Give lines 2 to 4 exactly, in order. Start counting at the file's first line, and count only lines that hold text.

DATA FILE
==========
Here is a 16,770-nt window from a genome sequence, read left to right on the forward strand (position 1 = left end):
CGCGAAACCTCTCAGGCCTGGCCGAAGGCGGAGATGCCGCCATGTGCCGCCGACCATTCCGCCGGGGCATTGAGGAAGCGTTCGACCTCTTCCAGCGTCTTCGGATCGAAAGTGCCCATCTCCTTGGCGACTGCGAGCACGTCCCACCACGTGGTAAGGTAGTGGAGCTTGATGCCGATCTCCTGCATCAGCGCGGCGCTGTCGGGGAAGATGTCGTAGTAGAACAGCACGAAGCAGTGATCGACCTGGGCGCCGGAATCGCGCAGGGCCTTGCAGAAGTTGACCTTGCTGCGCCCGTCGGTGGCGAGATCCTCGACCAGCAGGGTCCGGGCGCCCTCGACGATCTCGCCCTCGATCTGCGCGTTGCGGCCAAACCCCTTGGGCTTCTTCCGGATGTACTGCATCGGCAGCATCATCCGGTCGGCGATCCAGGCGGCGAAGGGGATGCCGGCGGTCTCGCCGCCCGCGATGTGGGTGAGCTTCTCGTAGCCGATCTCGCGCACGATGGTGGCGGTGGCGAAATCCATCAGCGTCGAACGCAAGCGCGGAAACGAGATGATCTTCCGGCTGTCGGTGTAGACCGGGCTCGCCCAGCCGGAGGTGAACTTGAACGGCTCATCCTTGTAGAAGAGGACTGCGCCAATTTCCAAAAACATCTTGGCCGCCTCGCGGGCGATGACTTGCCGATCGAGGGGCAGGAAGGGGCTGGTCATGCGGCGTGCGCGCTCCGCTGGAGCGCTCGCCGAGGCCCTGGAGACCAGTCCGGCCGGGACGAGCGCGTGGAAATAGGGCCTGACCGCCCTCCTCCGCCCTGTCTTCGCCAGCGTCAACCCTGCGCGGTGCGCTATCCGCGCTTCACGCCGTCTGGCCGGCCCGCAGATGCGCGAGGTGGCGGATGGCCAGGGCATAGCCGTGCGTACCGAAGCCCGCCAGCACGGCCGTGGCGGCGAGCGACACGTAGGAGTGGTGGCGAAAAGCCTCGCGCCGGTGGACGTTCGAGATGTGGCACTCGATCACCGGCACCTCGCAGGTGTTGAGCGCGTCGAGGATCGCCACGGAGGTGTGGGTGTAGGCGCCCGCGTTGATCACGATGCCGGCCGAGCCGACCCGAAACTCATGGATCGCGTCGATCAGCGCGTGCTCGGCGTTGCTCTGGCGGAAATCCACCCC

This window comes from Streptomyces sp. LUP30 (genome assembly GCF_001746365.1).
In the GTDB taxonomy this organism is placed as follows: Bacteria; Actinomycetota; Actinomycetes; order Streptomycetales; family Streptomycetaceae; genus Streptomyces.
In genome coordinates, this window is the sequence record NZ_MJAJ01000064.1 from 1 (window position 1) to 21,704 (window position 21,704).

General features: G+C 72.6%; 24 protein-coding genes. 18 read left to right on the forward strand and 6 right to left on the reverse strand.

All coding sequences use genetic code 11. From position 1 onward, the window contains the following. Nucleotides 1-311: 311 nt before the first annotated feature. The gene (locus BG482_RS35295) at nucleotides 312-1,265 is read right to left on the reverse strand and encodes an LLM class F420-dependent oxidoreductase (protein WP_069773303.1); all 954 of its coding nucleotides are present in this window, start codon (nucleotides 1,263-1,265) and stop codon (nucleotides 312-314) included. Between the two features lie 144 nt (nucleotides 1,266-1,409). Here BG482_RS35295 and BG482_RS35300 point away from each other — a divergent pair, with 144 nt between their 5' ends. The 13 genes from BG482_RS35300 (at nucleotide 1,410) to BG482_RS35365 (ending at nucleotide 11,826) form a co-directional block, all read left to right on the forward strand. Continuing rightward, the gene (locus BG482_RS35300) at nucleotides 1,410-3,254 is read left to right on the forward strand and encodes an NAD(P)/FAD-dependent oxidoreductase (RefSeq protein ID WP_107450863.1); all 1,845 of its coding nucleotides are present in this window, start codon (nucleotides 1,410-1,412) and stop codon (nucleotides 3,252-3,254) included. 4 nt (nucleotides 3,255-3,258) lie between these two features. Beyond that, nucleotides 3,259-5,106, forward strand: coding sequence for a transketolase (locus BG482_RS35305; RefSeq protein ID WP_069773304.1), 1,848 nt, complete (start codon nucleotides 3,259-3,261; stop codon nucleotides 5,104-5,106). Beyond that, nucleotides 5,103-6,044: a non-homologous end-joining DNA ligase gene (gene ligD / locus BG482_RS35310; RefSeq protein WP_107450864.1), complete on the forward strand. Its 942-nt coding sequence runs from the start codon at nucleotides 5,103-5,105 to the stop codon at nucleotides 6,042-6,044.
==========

CGCGAAACCTCTCAGGCCTGGCCGAAGGCGGAGATGCCGCCATGTGCCGCCGACCATTCCGCCGGGGCATTGAGGAAGCGTTCGACCTCTTCCAGCGTCTTCGGATCGAAAGTGCCCATCTCCTTGGCGACTGCGAGCACGTCCCACCACGTGGTAAGGTAGTGGAGCTTGATGCCGATCTCCTGCATCAGCGCGGCGCTGTCGGGGAAGATGTCGTAGTAGAACAGCACGAAGCAGTGATCGACCTGGGCGCCGGAATCGCGCAGGGCCTTGCAGAAGTTGACCTTGCTGCGCCCGTCGGTGGCGAGATCCTCGACCAGCAGGGTCCGGGCGCCCTCGACGATCTCGCCCTCGATCTGCGCGTTGCGGCCAAACCCCTTGGGCTTCTTCCGGATGTACTGCATCGGCAGCATCATCCGGTCGGCGATCCAGGCGGCGAAGGGGATGCCGGCGGTCTCGCCGCCCGCGATGTGGGTGAGCTTCTCGTAGCCGATCTCGCGCACGATGGTGGCGGTGGCGAAATCCATCAGCGTCGAACGCAAGCGCGGAAACGAGATGATCTTCCGGCTGTCGGTGTAGACCGGGCTCGCCCAGCCGGAGGTGAACTTGAACGGCTCATCCTTGTAGAAGAGGACTGCGCCAATTTCCAAAAACATCTTGGCCGCCTCGCGGGCGATGACTTGCCGATCGAGGGGCAGGAAGGGGCTGGTCATGCGGCGTGCGCGCTCCGCTGGAGCGCTCGCCGAGGCCCTGGAGACCAGTCCGGCCGGGACGAGCGCGTGGAAATAGGGCCTGACCGCCCTCCTCCGCCCTGTCTTCGCCAGCGTCAACCCTGCGCGGTGCGCTATCCGCGCTTCACGCCGTCTGGCCGGCCCGCAGATGCGCGAGGTGGCGGATGGCCAGGGCATAGCCGTGCGTACCGAAGCCCGCCAGCACGGCCGTGGCGGCGAGCGACACGTAGGAGTGGTGGCGAAAAGCCTCGCGCCGGTGGACGTTCGAGATGTGGCACTCGATCACCGGCACCTCGCAGGTGTTGAGCGCGTCGAGGATCGCCACGGAGGTGTGGGTGTAGGCGCCCGCGTTGATCACGATGCCGGCCGAGCCGACCCGAAACTCATGGATCGCGTCGATCAGCGCGTGCTCGGCGTTGCTCTGGCGGAAATCCACCCC

This window comes from Streptomyces sp. LUP30 (genome assembly GCF_001746365.1).
In the GTDB taxonomy this organism is placed as follows: Bacteria; Actinomycetota; Actinomycetes; order Streptomycetales; family Streptomycetaceae; genus Streptomyces.